Names

Looking at a Spanish visiting card, you can’t fail to notice that the space taken by the visitor’s name is inordinately long. That’s because Hispanic names are longer than common American or European ones.

Francisco Javier García Fernández, María Concepción Iglesias San Emeterio, Juan de Dios Calvo-Moreno Rodríguez Ortega *

This can be explained in various ways.

First of all, the way surnames pass from parents to children means that people don’t have just one, but two names: their father’s and their mother’s. It’s also possible to add the father’s and mother’s second names, which can lead to having 4 surnames. Then, there are compound names, coming from upper-class families with two lineages who didn’t wish to lose track of their origins.

As for the choice of first names, Christian tradition is still very important. It’s normal to find names with a reference to some saint whose historical or geographical origin is also stipulated. So, first names are often compounds.

In conclusion, if you add up all the names and surnames which identify one single person, the total can range from a minimum of three to a maximum of… hard to define. Anyway, it’s too long for anyone but the owner and his relatives to remember by heart.

This extended system of designation is also applied to geographical locations and cities. In 1781, a few dozen Spanish settlers founded the town of “Nuestra Señora la Reina de los Angeles del Río de Porciúncula” in California. Ironically enough, the name has shrunk as the city has grown. Nowadays, almost everybody in the world knows it under the shortest name of all: “L.A.”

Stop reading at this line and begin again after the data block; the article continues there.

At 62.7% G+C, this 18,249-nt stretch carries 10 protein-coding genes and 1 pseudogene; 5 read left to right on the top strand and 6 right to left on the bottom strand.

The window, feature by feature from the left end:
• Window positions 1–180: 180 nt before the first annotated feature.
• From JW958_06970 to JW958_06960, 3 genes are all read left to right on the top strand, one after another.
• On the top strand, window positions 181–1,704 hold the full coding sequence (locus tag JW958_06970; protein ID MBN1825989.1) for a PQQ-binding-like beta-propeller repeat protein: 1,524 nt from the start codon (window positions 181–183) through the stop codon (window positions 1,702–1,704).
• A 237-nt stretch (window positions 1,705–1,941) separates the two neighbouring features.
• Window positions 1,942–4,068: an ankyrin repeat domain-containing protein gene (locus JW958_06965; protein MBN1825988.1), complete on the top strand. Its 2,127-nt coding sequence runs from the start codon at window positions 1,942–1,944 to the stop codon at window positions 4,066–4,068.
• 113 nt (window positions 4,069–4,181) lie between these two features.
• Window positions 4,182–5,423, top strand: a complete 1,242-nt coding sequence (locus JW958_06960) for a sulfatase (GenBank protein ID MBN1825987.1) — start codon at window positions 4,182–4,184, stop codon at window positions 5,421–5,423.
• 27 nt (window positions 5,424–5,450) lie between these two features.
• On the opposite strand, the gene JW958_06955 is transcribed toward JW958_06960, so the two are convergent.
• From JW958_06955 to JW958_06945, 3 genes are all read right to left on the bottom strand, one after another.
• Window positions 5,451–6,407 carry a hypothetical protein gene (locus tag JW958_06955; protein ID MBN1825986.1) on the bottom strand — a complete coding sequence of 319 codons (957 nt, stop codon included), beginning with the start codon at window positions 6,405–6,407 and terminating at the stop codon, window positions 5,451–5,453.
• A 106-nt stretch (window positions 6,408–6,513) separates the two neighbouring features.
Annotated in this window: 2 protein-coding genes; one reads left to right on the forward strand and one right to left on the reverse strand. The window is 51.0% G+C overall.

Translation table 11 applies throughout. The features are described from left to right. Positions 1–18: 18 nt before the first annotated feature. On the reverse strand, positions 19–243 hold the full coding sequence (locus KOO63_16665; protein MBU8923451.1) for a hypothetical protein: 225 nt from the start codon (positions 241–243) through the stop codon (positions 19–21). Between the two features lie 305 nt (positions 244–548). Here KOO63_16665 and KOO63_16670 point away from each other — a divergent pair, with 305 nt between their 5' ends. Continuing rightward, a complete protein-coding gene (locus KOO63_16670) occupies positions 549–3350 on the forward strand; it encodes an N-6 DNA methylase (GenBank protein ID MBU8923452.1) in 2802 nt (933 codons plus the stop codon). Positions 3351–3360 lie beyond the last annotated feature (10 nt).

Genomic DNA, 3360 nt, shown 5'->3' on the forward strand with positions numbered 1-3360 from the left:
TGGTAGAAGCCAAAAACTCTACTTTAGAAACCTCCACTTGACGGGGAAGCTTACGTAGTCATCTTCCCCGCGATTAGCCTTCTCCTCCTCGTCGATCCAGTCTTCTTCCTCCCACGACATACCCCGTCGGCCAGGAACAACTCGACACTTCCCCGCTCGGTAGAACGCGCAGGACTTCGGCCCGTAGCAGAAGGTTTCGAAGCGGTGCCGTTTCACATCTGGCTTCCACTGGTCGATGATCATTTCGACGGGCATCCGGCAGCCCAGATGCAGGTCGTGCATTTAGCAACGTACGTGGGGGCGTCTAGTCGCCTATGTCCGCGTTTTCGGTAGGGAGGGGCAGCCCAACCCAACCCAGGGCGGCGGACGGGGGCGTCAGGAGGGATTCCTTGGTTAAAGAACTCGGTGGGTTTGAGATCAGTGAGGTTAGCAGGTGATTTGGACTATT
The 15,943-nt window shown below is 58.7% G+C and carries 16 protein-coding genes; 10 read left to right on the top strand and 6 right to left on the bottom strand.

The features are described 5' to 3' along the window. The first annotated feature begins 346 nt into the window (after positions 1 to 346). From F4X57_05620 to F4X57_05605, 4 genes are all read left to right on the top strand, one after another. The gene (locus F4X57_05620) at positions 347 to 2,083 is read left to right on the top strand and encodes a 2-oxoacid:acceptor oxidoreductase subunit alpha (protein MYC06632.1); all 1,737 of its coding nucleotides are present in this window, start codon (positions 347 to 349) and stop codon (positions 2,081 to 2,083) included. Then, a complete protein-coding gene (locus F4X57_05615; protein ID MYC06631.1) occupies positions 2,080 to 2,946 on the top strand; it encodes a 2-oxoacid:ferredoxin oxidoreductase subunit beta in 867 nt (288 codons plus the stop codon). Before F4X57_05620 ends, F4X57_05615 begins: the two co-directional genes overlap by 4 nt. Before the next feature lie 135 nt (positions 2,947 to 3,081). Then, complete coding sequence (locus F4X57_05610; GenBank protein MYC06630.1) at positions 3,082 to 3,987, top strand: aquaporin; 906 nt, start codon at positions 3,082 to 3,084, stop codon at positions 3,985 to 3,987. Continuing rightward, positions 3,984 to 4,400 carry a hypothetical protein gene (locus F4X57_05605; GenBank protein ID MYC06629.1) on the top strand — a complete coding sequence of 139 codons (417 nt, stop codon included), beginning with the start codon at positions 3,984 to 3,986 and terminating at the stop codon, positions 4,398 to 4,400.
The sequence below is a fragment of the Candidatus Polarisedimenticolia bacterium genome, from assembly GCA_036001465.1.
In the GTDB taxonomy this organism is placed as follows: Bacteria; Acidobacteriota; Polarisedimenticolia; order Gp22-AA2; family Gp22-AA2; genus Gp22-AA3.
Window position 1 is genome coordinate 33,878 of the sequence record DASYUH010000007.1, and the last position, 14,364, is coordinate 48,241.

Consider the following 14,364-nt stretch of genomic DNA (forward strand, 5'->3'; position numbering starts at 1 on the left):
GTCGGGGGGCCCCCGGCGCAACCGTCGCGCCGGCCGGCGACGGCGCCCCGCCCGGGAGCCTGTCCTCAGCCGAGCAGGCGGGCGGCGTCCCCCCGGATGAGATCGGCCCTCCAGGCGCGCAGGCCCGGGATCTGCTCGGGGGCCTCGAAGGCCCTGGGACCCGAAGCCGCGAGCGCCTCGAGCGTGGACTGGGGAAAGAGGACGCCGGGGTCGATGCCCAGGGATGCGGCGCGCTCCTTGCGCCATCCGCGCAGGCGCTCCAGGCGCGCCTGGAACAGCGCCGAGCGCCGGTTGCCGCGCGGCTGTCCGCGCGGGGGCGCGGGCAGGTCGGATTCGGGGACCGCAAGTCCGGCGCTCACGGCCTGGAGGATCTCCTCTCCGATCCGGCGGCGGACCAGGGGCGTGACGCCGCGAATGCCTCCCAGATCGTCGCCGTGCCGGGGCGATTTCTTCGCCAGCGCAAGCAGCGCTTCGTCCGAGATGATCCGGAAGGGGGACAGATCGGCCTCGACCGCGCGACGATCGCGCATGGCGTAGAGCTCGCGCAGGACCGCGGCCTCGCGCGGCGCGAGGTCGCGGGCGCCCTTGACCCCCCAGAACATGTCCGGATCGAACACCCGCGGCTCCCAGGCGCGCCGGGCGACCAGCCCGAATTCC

If Spaniards are proud of their names, up to the point of not omitting a single one on their visiting cards, it must be said that, for obvious practical reasons, they don’t use them all to address each other. Like Americans and Europeans, they also use diminutives and nicknames, to identify themselves among friends. In an ordinary conversation, young people often call each other “tío” (uncle), and girls “tía” (aunt). This term is not to be taken literally, of course. It doesn’t refer to family tie of any kind. It’s merely used with the meaning of buddy, fellow or guy.

However, it’s curious to observe that denominations related to family are often used in the informal language: “hijo” (son), “hija” (daughter), “primo” (cousin), “hombre” (man), “mujer” (woman), are frequently used when talking to friends or relatives, to address them or just to punctuate the conversation. This custom is well established and the choice of the word is completely arbitrary. As a result, it’s not uncommon to hear a woman calling her female friend “man”, or hear a brother saying “aunty” to his sister. Once I even heard a girl talking to her mother, calling her “daughter”!

For the unwary foreigner, this can be confusing. But, in order to be accepted in Spanish company, don’t hesitate to play this language game, as it clearly shows a typical feature of Spaniards: hardly have they met you than you are already part of the family. And then, should there be any doubt about the family relationship of the people you’re talking to, you can always ask for their four, five or six real names to find out.

* The names mentioned in the above examples are purely my invention, and don’t refer to any real people.

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